. . . but it’s got the water, bridges, and trees going on, along with more benches than I have ever seen on a trail. I don’t take advantage of them, but this makes it an accessible trail for many bodies.

Mt. Washington ahead

The loop trail has a doable 850 feet elevation change in 4.3 miles, with an optional addition of a purely upshit mile to a viewpoint. Then beyond that another mile and a half to the Mt. Ellinor connector trail, a “challenging, steep trail” to the top of the mountain.

I decide to go the additional mile to the viewpoint to add the vista fix. It’s all up and I stop to rest many times. I end up not going quite far enough. The view of Lake Cushman, partly hidden by trees, is not the viewpoint, I learn from another hiker on my retreat. There were clues it wasn’t, but the big giveaway I didn’t think of was there was no bench. Ah well, next time. My unseasoned legs are tired anyway.

In spite of the cars in the lot, it’s not until I reach the not-the-viewpoint that I see another human, other than an older-than-I man doing some clean up. They must have been close behind me, though, and I begin to meet them as I head back down to pick up the loop.

I pass the other end of a trail I passed earlier that goes by the Three Creek Confluence. Both ends appear to head steeply down (meaning steeply back up) and I pass on both. But when I come upon another access on the other side of Big Creek, it looks neither steep nor far. I head for it. Of course there is a bench at the confluence, and I eat lunch while the creeks loudly come together to proceed on down the mountain as one.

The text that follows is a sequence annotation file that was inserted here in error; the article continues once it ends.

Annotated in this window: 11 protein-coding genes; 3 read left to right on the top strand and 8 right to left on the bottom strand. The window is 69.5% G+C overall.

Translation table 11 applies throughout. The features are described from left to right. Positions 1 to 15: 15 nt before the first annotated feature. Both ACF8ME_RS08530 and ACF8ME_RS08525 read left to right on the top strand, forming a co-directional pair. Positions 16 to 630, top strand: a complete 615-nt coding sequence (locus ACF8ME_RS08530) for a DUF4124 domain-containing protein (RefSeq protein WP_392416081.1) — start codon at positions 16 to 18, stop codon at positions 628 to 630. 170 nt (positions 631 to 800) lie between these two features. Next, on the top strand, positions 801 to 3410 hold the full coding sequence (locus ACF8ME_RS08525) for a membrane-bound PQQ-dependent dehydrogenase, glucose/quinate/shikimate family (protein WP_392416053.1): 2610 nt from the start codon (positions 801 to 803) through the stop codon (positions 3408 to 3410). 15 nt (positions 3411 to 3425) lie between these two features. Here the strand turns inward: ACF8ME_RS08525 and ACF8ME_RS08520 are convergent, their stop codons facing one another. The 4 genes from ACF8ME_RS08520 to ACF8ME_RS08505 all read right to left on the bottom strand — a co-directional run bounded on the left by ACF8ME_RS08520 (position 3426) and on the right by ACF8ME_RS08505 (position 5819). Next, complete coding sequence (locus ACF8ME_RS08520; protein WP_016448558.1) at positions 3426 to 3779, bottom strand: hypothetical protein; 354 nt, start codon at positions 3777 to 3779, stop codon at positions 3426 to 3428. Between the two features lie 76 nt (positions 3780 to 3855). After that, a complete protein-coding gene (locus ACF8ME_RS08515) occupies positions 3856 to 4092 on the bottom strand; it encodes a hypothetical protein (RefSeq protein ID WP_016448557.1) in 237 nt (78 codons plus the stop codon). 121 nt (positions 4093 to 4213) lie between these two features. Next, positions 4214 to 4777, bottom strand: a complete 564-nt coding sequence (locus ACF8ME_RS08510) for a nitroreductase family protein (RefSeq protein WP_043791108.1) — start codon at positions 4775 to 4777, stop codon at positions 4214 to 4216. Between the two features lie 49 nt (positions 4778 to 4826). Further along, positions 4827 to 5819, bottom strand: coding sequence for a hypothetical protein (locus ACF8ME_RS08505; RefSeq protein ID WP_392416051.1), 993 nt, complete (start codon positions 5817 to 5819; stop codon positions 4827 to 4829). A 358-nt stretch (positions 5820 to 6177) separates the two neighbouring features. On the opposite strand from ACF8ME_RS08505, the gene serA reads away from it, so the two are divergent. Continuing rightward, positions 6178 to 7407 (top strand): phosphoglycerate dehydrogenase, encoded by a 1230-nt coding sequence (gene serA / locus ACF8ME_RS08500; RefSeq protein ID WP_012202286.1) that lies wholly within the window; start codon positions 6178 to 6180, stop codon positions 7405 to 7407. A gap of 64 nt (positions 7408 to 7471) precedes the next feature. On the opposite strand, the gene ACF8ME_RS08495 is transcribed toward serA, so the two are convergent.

This is my new favorite early season hike. I’m already thinking of camping again at Staircase, a little farther up the road from Big Creek—where I camped last June in the epic heatwave—and home to the Mt. Ellinor trailhead. Could I do that if I get myself into shape? 3300 feet elevation change, then back down, which is often harder. Hmm.

A favorite stop after hiking on the east side of the Olympic Peninsula is ice cream in Hoodsport! Lemon Lavender has my name on it.

I head for home, knowing there is ibuprofen in my future, and thinking about my second* biggest adventure for this year of seventy: the surprise. (I’m very excited about it.)

[Bless the Birds] is an invitation to choose to live in the light of what we love rather than the darkness of what we fear. — Susan J. Tweit

*Of course my biggest year-of-seventy adventure is publishing my memoir, coming in October from She Writes Press. You can read more about it on my new website. (And if you subscribe to my e-letter, you can read the first two chapters immediately!) www.gretchenstaebler.com

14 thoughts on “Adventure Log: Big Creek Loop (and on turning 70)

  1. That looks like a wonderful hike. I’m building a list based on your list! I’m always so impressed by these posts. Thanks for always taking the time to make such a great story of your adventures. I’ve been lazy about writing and you are such good inspiration. Can’t wait to see what you have in store for your milestone birthday. Strong, fierce and (almost) published! (I have that book waiting too!)

    Liked by 1 person

    1. It was a really nice hike. And the ice cream didn’t suck. 😀 Your energy has been kind of otherwise engaged. You will get back to writing, and it will be as amazing as it ever was. As for my big surprise, let’s hope it happens!

      Liked by 1 person

  2. Thank you for this wonderful “tour” of the Big Creek Trail, and a look at the Olympic National Forest. Special thanks for the lovely plug for my new memoir, Bless the Birds! I look forward to reading yours come October!

    Liked by 1 person

  3. Just what I needed to read this morning as I ice my back after whateverIdidyesterday might have been a little too much. Thanks for the guided tour and the encouragement. I’ll do what my body can do, I just wish it could do more. Can’t wait to hear about what 70 brings!

    Liked by 1 person